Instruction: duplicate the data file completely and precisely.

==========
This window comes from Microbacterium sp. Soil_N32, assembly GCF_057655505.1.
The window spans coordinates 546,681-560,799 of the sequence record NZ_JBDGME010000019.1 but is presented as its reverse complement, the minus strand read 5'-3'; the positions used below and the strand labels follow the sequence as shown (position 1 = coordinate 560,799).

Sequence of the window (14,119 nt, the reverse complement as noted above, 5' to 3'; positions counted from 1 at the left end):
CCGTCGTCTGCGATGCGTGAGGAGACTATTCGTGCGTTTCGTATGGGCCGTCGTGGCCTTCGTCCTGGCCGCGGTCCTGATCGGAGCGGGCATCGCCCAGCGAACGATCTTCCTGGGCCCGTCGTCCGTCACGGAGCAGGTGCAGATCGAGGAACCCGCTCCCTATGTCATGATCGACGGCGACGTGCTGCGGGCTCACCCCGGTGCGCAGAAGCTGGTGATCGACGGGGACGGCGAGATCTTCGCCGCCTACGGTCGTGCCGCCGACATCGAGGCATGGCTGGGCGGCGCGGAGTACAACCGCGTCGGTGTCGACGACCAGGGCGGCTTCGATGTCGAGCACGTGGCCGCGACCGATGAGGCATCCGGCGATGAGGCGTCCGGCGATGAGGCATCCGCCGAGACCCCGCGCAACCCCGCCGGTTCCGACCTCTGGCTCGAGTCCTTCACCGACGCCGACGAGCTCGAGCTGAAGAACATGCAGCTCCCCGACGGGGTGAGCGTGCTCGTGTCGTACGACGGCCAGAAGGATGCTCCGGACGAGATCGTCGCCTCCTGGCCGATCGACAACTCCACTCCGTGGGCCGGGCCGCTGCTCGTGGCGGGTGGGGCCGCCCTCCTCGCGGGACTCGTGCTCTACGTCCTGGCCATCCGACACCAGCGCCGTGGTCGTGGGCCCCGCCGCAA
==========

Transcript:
This window comes from Microbacterium sp. Soil_N32, assembly GCF_057655505.1.
The window spans coordinates 546,681-560,799 of the sequence record NZ_JBDGME010000019.1 but is presented as its reverse complement, the minus strand read 5'-3'; the positions used below and the strand labels follow the sequence as shown (position 1 = coordinate 560,799).

Sequence of the window (14,119 nt, the reverse complement as noted above, 5' to 3'; positions counted from 1 at the left end):
CCGTCGTCTGCGATGCGTGAGGAGACTATTCGTGCGTTTCGTATGGGCCGTCGTGGCCTTCGTCCTGGCCGCGGTCCTGATCGGAGCGGGCATCGCCCAGCGAACGATCTTCCTGGGCCCGTCGTCCGTCACGGAGCAGGTGCAGATCGAGGAACCCGCTCCCTATGTCATGATCGACGGCGACGTGCTGCGGGCTCACCCCGGTGCGCAGAAGCTGGTGATCGACGGGGACGGCGAGATCTTCGCCGCCTACGGTCGTGCCGCCGACATCGAGGCATGGCTGGGCGGCGCGGAGTACAACCGCGTCGGTGTCGACGACCAGGGCGGCTTCGATGTCGAGCACGTGGCCGCGACCGATGAGGCATCCGGCGATGAGGCGTCCGGCGATGAGGCATCCGCCGAGACCCCGCGCAACCCCGCCGGTTCCGACCTCTGGCTCGAGTCCTTCACCGACGCCGACGAGCTCGAGCTGAAGAACATGCAGCTCCCCGACGGGGTGAGCGTGCTCGTGTCGTACGACGGCCAGAAGGATGCTCCGGACGAGATCGTCGCCTCCTGGCCGATCGACAACTCCACTCCGTGGGCCGGGCCGCTGCTCGTGGCGGGTGGGGCCGCCCTCCTCGCGGGACTCGTGCTCTACGTCCTGGCCATCCGACACCAGCGCCGTGGTCGTGGGCCCCGCCGCAA